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Woman applying sunscreen to back

Researchers are still working to determine exactly what causes melanoma, but studies have identified numerous risk factors that can increase a person’s chances of developing this malignancy. As such, melanoma prevention generally centers on avoiding these risk factors.

Some melanoma risk factors can’t be controlled, such as being at an advanced age or having light-colored hair and eyes, fair skin or a family history of the malignancy. Others, however, can be avoided by making certain lifestyle changes. One of the most significant controllable melanoma risk factors is excess exposure to sunlight and other ultraviolet (UV) radiation, so if you want to lower your chances of developing melanoma, you should:

  • Use sunscreen (many experts recommend using a broad-spectrum sunscreen with an SPF of 30 or higher that protects against both UVA and UVB rays)
  • Wear protective attire when outdoors (for example, a hat, sunglasses and UPF clothing)
  • Stay in the shade whenever possible
  • Avoid going outside in the middle of the day, when the sun is highest in the sky
  • Avoid using sun lamps and tanning beds

In addition to reducing your UV exposure, you should take steps to keep your immune system as healthy as possible. Also be sure to regularly check your skin for new or abnormal moles so that you can show them to a physician and undergo treatment (if necessary) before they develop into melanoma.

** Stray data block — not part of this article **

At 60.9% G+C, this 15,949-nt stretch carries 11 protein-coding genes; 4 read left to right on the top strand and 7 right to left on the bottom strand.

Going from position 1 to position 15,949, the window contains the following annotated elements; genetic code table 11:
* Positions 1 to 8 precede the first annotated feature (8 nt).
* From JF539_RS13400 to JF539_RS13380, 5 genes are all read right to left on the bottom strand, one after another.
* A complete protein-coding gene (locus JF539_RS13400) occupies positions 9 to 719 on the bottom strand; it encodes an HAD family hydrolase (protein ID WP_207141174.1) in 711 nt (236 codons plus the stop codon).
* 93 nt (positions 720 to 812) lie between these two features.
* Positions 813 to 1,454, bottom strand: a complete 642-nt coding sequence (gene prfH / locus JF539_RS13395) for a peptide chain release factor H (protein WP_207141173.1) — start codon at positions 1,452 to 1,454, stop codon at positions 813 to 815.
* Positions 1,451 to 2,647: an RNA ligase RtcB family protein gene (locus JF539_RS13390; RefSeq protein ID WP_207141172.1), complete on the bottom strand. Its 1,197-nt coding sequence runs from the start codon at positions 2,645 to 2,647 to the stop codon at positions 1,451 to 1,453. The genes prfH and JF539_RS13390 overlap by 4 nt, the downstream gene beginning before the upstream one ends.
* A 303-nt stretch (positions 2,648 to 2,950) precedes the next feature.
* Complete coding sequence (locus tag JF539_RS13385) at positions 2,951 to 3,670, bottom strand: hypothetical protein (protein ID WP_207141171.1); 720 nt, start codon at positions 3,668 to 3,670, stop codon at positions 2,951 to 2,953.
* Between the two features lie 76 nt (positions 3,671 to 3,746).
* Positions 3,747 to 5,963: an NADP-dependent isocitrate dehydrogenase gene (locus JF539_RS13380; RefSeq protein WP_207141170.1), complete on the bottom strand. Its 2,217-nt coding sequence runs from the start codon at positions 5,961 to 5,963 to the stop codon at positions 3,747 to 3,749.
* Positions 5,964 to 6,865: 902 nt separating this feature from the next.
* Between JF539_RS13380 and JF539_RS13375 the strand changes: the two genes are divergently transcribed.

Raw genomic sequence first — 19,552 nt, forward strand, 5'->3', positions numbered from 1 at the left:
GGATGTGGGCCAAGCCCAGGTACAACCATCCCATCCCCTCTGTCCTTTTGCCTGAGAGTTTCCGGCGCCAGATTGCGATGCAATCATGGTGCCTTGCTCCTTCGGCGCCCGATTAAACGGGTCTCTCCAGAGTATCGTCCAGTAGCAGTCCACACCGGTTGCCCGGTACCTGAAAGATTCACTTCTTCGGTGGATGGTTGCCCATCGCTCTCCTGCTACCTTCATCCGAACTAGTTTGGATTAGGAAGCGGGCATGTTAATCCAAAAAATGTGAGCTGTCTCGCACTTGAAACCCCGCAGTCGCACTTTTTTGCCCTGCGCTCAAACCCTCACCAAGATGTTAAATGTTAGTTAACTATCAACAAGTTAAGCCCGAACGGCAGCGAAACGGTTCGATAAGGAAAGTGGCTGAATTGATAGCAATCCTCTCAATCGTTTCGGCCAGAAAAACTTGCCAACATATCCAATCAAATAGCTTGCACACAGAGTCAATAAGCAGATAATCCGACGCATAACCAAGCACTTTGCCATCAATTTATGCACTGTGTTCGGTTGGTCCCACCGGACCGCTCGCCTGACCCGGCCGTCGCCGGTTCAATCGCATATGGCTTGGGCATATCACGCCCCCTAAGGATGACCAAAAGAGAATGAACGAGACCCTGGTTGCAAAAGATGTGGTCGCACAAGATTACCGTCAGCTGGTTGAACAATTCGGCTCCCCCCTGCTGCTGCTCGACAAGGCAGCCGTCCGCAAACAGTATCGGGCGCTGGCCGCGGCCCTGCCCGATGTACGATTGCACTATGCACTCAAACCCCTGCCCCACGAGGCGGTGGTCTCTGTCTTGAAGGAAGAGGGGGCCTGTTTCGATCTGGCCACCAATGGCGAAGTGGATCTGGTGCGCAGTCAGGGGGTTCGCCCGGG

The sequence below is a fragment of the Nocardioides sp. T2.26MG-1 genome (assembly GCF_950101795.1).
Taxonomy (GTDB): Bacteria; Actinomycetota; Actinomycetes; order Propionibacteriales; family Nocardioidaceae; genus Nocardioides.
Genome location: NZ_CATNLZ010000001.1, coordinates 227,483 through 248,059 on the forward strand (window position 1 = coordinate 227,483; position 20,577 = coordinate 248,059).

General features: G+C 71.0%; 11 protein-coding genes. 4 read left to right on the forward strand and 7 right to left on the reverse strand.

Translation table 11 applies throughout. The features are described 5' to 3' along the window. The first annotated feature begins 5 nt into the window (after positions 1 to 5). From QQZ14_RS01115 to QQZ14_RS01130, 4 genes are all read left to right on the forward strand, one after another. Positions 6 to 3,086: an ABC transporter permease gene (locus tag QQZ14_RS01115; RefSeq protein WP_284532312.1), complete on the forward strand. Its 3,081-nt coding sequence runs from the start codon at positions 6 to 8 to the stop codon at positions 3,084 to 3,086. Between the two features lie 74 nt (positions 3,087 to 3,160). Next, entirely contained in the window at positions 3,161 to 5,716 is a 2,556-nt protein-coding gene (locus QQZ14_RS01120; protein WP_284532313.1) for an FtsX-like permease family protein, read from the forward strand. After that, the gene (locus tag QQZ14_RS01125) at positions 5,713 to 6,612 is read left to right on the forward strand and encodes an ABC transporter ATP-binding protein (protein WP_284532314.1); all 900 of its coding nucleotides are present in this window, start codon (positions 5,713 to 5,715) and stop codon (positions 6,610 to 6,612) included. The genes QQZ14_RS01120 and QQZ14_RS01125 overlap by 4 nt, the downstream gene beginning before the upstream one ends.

Salad with carrots and tomatoes

Melanoma diet tips

Many people are curious whether there are any foods that aid in the prevention of melanoma. Research shows that eating a diet rich in the following nutrients may help reduce a person’s risk of developing melanoma:

  • Beta carotene (found in apricots, cantaloupe, carrots, mangoes, squash and sweet potatoes)
  • Lycopene (found in apricots, blood oranges, guava, papaya, pink grapefruit, tomatoes and watermelon)
  • Omega-3 fatty acids (found in albacore tuna, flaxseed, herring, mackerel, salmon, sardines and walnuts)
  • Polyphenols (found in freshly brewed black and green teas)
  • Selenium (found in Brazil nuts, chicken and grass-fed beef)
  • Vitamin C (found in bell peppers, broccoli, leafy greens, lemons, limes, oranges, raspberries and strawberries)
  • Vitamin D (found in beef liver, cheese, cod liver oil, egg yolks, mackerel, milk, orange juice, salmon and tuna)
  • Vitamin E (found in almonds, soybeans, spinach, sunflower seeds and wheat germ)
  • Zinc (found in beef, black beans, chickpeas, lamb, lentils and shellfish)

Learn more

For more information about how to prevent melanoma, turn to Moffitt Cancer Center, the only National Cancer Institute-designated Comprehensive Cancer Center based in Florida. Our Cutaneous Oncology Program focuses on expertly diagnosing and treating melanoma and other types of skin cancer, and our Donald A. Adam Melanoma and Skin Cancer Center of Excellence puts us at the forefront of research advancements.

If you’d like to speak to one of Moffitt’s cancer specialists, call us today at 1-888-663-3488 or fill out our new patient registration form online. We don’t require referrals, and we’ll be sure to connect you to a cancer expert as soon as possible.


American Cancer Society: Can Melanoma Skin Cancer Be Prevented?
Melanoma Research Alliance: Prevention
Melanoma Research Alliance: Protective Clothing
Skin Cancer Foundation: Can Your Diet Help Prevent Skin Cancer?